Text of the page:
John Boyega Says Finn Was “Pushed to the Side” in the ‘Star Wars’ Sequel Trilogy

     September 2, 2020

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John Boyega never had an easy time of it being in Star Wars. From day one, when the first trailer for The Force Awakens dropped and we saw him as the face of a Black stormtrooper. All the racist Star Wars fans climbed out of their holes to protest, and from there, Boyega had to carry the weight of not just being a new character in one of the most revered franchises of all-time; he also had to carry a racial aspect distinct from his fellow cast-members.

In a new interview with British GQ, Boyega reflects on his time with Star Wars and has some mixed feelings on the experience. “I’m the only cast member who had their own unique experience of that franchise based on their race,” said Boyega. “Let’s just leave it like that. It makes you angry with a process like that. It makes you much more militant; it changes you. Because you realise, ‘I got given this opportunity but I’m in an industry that wasn’t even ready for me.’ Nobody else in the cast had people saying they were going to boycott the movie because [they were in it]. Nobody else had the uproar and death threats sent to their Instagram DMs and social media, saying, ‘Black this and black that and you shouldn’t be a Stormtrooper.’ Nobody else had that experience. But yet people are surprised that I’m this way. That’s my frustration.”

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Image via Charley Gallay/Getty Images for Disney

Boyega also talked about how he felt he and his fellow non-white cast-members were shortchanged when it came to fulfilling character arcs:

“It’s so difficult to manoeuvre,” he says, exhaling deeply, visibly calibrating the level of professional diplomacy to display. “You get yourself involved in projects and you’re not necessarily going to like everything. [But] what I would say to Disney is do not bring out a black character, market them to be much more important in the franchise than they are and then have them pushed to the side. It’s not good. I’ll say it straight up.” He is talking about himself here – about the character of Finn, the former Stormtrooper who wielded a lightsaber in the first film before being somewhat nudged to the periphery. But he is also talking about other people of colour in the cast – Naomi Ackie and Kelly Marie Tran and even Oscar Isaac (“a brother from Guatemala”) – who he feels suffered the same treatment; he is acknowledging that some people will say he’s “crazy” or “making it up”, but the reordered character hierarchy of The Last Jedi was particularly hard to take.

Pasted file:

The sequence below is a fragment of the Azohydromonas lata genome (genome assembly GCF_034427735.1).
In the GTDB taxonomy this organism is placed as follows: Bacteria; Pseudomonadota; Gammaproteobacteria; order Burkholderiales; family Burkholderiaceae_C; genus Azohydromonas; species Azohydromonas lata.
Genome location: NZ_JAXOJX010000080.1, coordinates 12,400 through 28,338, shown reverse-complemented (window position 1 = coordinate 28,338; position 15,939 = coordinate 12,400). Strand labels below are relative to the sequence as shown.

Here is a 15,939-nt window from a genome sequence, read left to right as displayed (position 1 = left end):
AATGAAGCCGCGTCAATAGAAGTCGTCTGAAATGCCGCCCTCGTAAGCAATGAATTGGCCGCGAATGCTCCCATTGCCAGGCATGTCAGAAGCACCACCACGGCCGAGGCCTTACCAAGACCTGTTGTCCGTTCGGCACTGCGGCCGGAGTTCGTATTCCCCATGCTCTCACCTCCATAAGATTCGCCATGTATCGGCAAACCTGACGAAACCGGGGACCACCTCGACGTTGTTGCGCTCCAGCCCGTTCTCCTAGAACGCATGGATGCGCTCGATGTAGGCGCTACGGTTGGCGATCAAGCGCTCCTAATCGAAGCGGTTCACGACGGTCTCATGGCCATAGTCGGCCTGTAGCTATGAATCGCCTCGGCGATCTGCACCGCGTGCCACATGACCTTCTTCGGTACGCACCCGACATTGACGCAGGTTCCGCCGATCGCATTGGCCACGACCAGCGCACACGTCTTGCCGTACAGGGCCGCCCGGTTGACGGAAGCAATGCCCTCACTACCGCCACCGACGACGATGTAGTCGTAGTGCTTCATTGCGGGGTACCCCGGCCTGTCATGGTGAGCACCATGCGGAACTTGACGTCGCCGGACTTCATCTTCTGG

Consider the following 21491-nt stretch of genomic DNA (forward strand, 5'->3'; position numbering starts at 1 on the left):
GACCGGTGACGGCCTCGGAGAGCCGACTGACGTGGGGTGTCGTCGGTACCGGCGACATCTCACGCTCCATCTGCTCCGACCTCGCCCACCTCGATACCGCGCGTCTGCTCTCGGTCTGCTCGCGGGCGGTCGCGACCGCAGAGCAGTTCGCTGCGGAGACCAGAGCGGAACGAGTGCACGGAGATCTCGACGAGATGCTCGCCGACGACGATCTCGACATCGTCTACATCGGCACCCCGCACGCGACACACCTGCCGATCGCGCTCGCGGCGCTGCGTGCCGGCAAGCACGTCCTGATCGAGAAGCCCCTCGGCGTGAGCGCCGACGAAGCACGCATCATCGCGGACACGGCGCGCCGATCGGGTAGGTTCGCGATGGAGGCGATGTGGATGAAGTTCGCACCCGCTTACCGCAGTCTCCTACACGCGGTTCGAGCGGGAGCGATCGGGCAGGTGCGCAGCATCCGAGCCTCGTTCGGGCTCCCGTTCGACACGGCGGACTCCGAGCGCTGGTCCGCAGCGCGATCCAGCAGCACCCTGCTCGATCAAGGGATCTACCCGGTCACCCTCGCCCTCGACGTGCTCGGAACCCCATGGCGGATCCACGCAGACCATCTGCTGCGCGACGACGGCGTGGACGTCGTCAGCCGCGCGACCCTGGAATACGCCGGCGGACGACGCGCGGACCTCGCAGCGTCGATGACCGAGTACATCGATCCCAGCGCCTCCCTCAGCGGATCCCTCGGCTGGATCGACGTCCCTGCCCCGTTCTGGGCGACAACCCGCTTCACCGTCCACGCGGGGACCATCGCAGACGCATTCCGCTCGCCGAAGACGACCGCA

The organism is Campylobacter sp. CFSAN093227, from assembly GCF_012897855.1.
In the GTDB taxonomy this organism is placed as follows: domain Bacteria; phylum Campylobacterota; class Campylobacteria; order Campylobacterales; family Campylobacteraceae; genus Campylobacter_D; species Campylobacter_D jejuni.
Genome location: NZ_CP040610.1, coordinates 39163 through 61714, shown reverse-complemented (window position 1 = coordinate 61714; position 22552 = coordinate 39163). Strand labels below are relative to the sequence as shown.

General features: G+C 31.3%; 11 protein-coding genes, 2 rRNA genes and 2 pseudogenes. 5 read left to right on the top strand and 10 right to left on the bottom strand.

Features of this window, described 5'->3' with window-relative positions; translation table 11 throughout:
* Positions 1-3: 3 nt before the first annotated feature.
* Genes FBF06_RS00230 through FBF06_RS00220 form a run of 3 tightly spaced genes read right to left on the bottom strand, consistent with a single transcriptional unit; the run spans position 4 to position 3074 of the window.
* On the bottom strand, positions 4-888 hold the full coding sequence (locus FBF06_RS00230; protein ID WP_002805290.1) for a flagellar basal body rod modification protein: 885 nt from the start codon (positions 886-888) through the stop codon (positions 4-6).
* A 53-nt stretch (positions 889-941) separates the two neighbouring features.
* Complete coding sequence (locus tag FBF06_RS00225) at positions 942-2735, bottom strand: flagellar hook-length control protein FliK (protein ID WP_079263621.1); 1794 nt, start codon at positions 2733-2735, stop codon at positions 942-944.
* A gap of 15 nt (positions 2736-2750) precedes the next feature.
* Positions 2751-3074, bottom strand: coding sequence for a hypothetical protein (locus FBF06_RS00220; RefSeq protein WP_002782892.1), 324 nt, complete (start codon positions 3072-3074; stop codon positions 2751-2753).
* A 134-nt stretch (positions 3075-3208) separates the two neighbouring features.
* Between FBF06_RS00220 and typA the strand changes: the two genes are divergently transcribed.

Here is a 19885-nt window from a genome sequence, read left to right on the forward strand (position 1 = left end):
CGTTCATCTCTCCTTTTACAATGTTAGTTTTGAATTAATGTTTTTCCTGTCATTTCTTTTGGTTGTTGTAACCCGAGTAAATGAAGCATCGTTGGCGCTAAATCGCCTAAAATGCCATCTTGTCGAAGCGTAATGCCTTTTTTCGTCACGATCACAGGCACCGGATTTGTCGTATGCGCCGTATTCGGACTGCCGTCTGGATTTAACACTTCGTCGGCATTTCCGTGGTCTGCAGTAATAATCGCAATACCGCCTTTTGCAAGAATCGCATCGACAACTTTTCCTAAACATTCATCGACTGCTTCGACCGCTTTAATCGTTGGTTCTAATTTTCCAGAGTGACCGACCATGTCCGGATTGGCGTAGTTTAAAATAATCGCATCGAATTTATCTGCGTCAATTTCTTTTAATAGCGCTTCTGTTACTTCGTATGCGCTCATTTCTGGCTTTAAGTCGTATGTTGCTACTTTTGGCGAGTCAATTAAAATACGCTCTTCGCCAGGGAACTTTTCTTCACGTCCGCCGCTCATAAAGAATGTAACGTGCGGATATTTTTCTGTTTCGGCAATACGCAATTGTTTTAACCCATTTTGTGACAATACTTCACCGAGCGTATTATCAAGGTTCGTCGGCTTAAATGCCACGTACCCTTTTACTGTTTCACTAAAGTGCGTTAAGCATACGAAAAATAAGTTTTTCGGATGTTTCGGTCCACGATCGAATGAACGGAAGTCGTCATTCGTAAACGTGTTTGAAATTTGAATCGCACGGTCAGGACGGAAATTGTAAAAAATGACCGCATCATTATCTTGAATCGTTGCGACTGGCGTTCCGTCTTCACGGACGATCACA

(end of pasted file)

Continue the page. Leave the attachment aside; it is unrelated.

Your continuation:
“Like, you guys knew what to do with Daisy Ridley, you knew what to do with Adam Driver,” he says. “You knew what to do with these other people, but when it came to Kelly Marie Tran, when it came to John Boyega, you know fuck all. So what do you want me to say? What they want you to say is, ‘I enjoyed being a part of it. It was a great experience…’ Nah, nah, nah. I’ll take that deal when it’s a great experience. They gave all the nuance to Adam Driver, all the nuance to Daisy Ridley. Let’s be honest. Daisy knows this. Adam knows this. Everybody knows. I’m not exposing anything.”

 

He is on a breathless roll now, breaking his long corporate omerta to touch on the unthinking, systemic mistreatment of black characters in blockbusters (“They’re always scared. They’re always fricking sweating”) and what he sees as the relative salvage job that returnee director JJ Abrams performed on The Rise Of Skywalker (“Everybody needs to leave my boy alone. He wasn’t even supposed to come back and try to save your shit”). Even though he also acknowledges that it was an “amazing opportunity” and a “stepping stone” that has precipitated so much good in his life and career, he is palpably exhilarated to be finally saying all this. But to dismiss these words as merely professional bitterness or paranoia is to miss the point. His primary motivation is to show the frustrations and difficulties of trying to operate within what can feel like a permanently rigged system. He is trying, really, to let you know what it feels like to have a boyhood dream ruptured by the toxic realities of the world.

It’s a great interview, and I highly encourage you to read the whole thing. Boyega is a terrific actor with an exciting future, and I respect that he’s done playing nice, especially with regards to the racial aspects of his industry. Boyega can next be seen in the anthology series Small Axe, which arrives on Amazon later this year.

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